Detroit announced that it will retire Dennis Rodman’s #10 on April 1st. Is this an April Fools to give payback on the NBA’s ultimate joker? I think not. Dennis Rodman was the most prolific rebounder of the modern NBA as well as one of the most fearless defenders to ever grace the NBA hardwood. Maybe too fearless, after being snubbed from Hall of Fame votes numerous times as well as being banned from reality TV show Celebrity Big Brother. Perhaps the Pistons due diligence will help Dennis’s cause when it comes to getting the fair recognition he deserves.
Now should the Bulls retire 91 as well? He did play for the Bulls for only 3 seasons, and they were very impressive seasons. It may not be enough of a reason to retire a players jersey, but I think bizarre rules apply to bizarre players. 91 is not like the numbers 1,5,6,23,32,33 where teams that have these numbers available will constantly suit a player in them. Putting 91 into the rafters wouldn’t hurt the Bulls nor would it hurt the NBA.
The Bulls need to reconsider retiring Rodman’s 91. Not to clutter the rafters with more players, but to acknowledge the difference between simply winning an NBA Championship and a dominating 72 win season. As a Bull Dennis lead the league in rebounding for all of his 3 seasons, at a rate that has not been seen until this year’s breakout season from Minnesota’s Kevin Love. Statistics aside, Rodman’s unique personality made for a non-stop 24/7 tabloid of its own. Ranging from Madonna and Carmen Electra to infamously headbutting a referee. There may never be another Dennis Rodman in the NBA. While some still try, the league reacts differently after learning from the era of fame and shame.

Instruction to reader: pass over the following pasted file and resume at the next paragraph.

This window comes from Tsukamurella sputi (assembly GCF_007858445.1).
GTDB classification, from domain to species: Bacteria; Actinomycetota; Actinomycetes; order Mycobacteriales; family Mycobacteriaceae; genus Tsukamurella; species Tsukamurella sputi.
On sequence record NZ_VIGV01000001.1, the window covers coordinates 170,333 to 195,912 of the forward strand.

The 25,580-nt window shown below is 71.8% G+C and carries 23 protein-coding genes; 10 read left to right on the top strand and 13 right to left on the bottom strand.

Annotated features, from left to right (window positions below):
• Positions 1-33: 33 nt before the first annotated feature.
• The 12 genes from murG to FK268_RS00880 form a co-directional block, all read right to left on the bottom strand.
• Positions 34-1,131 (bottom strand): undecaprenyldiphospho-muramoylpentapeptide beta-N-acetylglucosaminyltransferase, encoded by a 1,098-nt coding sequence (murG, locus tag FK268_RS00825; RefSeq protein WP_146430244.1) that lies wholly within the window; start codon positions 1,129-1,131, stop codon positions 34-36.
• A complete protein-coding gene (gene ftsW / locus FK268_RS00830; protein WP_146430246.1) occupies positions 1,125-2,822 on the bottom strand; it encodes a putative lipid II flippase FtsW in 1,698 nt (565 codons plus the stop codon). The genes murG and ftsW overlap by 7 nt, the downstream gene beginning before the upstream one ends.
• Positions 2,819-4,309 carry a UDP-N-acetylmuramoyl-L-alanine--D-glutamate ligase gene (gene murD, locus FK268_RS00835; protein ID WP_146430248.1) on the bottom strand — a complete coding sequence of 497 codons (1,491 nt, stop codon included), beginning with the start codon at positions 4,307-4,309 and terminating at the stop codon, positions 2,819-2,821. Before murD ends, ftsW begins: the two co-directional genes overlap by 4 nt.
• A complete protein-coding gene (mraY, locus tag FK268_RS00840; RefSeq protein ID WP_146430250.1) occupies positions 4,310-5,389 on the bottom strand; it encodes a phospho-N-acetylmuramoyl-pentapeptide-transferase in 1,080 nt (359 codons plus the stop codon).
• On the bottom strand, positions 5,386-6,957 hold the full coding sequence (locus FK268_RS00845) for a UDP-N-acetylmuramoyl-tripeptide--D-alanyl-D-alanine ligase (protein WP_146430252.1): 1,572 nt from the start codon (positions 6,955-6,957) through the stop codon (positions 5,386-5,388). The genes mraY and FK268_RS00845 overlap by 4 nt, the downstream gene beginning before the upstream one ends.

The Bulls General Manager Jerry Krause with blessing from Coach Jackson and players, traded Center Will Perdue on October 2nd 1995 to the San Antonio Spurs for PF Dennis Rodman, where he remained a Bull until January 21st 1999, when the Bulls released him in a strike-laden season. The Bulls traded F/C Stacey King to the Minnesota Timberwolves for Luc Longley prior, making Perdue expendable.
Rodman played in Detroit for seven seasons which was highlighted by 2 NBA Championships, 2 rebounding titles, 2 Defensive Player of the Year awards, and 1 season leading the league in field goal percentage.